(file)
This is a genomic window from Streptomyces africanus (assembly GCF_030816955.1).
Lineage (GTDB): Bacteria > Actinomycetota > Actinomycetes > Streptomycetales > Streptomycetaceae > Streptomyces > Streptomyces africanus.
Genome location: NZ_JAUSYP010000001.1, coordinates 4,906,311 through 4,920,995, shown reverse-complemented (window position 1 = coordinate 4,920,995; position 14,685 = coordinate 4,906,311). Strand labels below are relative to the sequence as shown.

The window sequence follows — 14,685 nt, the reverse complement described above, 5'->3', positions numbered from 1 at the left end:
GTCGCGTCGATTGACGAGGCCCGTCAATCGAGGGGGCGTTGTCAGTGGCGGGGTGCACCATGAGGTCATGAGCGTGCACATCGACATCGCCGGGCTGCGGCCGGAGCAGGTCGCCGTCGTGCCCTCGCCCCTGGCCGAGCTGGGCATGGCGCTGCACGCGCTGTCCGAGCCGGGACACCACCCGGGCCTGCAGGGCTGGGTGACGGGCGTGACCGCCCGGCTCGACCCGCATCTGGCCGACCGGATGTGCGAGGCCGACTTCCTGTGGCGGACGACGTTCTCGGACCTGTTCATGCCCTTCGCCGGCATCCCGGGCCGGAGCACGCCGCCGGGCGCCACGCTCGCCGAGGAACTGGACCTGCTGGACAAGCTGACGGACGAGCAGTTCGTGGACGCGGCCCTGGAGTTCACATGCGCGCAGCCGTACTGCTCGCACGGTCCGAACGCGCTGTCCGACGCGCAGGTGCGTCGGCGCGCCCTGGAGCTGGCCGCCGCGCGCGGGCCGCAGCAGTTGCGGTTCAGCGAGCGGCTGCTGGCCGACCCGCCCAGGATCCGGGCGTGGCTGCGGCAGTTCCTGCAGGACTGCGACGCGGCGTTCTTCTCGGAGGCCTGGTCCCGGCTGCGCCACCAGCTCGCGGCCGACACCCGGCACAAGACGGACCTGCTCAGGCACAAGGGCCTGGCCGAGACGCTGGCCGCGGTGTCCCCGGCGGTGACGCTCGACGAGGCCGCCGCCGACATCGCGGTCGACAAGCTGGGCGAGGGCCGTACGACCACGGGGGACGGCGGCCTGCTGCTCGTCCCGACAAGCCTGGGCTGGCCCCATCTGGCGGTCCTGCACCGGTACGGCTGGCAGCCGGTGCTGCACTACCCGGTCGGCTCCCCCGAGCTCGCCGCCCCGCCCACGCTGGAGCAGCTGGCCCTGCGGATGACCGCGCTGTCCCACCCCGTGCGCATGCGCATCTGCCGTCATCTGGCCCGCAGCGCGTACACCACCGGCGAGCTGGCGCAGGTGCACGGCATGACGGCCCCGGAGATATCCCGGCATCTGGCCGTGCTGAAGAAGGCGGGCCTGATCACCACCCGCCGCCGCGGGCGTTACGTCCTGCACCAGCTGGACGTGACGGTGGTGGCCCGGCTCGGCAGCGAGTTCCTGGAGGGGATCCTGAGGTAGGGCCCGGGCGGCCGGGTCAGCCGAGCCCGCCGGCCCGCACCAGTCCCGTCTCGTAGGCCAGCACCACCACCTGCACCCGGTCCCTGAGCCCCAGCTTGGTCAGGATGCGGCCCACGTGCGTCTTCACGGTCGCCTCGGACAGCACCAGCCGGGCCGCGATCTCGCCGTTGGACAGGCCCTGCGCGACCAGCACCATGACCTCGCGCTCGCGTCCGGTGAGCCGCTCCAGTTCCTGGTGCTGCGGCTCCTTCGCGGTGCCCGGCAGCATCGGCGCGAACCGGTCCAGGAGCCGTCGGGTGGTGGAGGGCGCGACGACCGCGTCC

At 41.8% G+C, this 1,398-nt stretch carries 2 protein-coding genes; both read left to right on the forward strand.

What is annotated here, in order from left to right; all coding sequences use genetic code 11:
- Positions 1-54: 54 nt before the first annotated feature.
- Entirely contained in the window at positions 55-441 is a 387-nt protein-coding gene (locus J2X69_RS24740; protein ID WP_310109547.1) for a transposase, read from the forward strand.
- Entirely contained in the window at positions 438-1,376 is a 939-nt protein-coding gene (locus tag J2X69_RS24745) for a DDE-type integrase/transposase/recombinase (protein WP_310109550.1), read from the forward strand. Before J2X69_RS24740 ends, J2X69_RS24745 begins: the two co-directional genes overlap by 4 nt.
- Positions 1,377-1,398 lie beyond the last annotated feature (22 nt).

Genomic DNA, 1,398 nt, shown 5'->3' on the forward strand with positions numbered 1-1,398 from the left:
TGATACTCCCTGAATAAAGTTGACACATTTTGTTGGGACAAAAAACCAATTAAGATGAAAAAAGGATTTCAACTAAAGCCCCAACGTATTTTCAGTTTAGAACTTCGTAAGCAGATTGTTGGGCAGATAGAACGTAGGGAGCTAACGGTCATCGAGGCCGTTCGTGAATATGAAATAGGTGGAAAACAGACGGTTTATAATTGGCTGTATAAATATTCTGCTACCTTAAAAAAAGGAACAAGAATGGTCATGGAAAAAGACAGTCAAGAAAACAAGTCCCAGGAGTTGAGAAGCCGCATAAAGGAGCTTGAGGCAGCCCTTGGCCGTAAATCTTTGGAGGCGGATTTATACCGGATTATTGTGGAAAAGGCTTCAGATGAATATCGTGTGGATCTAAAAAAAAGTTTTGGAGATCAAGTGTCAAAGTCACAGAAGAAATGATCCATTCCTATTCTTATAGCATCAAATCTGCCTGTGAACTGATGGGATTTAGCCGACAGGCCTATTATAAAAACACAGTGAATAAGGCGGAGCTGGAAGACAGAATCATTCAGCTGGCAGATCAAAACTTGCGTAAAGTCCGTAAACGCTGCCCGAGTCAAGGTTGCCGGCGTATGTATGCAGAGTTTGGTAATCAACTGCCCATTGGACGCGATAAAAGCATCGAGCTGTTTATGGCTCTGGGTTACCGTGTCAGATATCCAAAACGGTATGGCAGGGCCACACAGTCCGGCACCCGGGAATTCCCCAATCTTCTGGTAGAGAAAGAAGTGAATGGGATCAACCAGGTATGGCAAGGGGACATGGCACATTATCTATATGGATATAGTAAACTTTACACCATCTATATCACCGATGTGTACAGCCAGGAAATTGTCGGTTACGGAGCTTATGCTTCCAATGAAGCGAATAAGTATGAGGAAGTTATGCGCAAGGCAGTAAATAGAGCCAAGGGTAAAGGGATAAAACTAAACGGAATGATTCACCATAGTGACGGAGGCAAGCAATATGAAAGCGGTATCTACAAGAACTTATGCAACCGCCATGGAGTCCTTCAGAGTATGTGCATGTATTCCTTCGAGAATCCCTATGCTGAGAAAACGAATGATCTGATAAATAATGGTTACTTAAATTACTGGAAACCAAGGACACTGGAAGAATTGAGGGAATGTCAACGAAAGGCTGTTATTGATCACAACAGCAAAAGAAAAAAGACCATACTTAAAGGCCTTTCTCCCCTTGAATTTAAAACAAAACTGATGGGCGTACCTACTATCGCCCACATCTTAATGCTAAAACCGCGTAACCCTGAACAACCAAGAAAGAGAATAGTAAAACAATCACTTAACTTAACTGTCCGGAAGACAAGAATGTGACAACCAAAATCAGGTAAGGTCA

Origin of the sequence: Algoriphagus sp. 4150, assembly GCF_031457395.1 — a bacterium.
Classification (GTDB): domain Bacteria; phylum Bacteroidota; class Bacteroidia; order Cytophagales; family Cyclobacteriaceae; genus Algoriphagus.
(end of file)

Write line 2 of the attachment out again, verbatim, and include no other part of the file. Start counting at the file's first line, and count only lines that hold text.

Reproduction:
Lineage (GTDB): Bacteria > Actinomycetota > Actinomycetes > Streptomycetales > Streptomycetaceae > Streptomyces > Streptomyces africanus.